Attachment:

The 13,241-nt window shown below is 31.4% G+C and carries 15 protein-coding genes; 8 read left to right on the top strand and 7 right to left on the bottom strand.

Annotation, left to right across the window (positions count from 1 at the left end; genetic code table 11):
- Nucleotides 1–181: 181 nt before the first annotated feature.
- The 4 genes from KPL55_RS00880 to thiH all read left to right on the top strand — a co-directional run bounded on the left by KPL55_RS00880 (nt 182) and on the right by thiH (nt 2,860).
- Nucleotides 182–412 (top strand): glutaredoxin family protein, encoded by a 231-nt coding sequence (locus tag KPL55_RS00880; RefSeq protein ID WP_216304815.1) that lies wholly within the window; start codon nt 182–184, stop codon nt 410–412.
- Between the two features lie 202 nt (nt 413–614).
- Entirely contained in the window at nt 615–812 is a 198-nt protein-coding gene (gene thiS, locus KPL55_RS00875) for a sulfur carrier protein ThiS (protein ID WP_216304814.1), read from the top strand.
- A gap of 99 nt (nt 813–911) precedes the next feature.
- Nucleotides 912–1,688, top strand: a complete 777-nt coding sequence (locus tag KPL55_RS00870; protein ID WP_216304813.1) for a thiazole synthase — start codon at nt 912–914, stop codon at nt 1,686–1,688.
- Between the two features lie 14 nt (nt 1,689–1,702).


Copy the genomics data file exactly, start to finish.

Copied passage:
The 13,241-nt window shown below is 31.4% G+C and carries 15 protein-coding genes; 8 read left to right on the top strand and 7 right to left on the bottom strand.

Annotation, left to right across the window (positions count from 1 at the left end; genetic code table 11):
- Nucleotides 1–181: 181 nt before the first annotated feature.
- The 4 genes from KPL55_RS00880 to thiH all read left to right on the top strand — a co-directional run bounded on the left by KPL55_RS00880 (nt 182) and on the right by thiH (nt 2,860).
- Nucleotides 182–412 (top strand): glutaredoxin family protein, encoded by a 231-nt coding sequence (locus tag KPL55_RS00880; RefSeq protein ID WP_216304815.1) that lies wholly within the window; start codon nt 182–184, stop codon nt 410–412.
- Between the two features lie 202 nt (nt 413–614).
- Entirely contained in the window at nt 615–812 is a 198-nt protein-coding gene (gene thiS, locus KPL55_RS00875) for a sulfur carrier protein ThiS (protein ID WP_216304814.1), read from the top strand.
- A gap of 99 nt (nt 813–911) precedes the next feature.
- Nucleotides 912–1,688, top strand: a complete 777-nt coding sequence (locus tag KPL55_RS00870; protein ID WP_216304813.1) for a thiazole synthase — start codon at nt 912–914, stop codon at nt 1,686–1,688.
- Between the two features lie 14 nt (nt 1,689–1,702).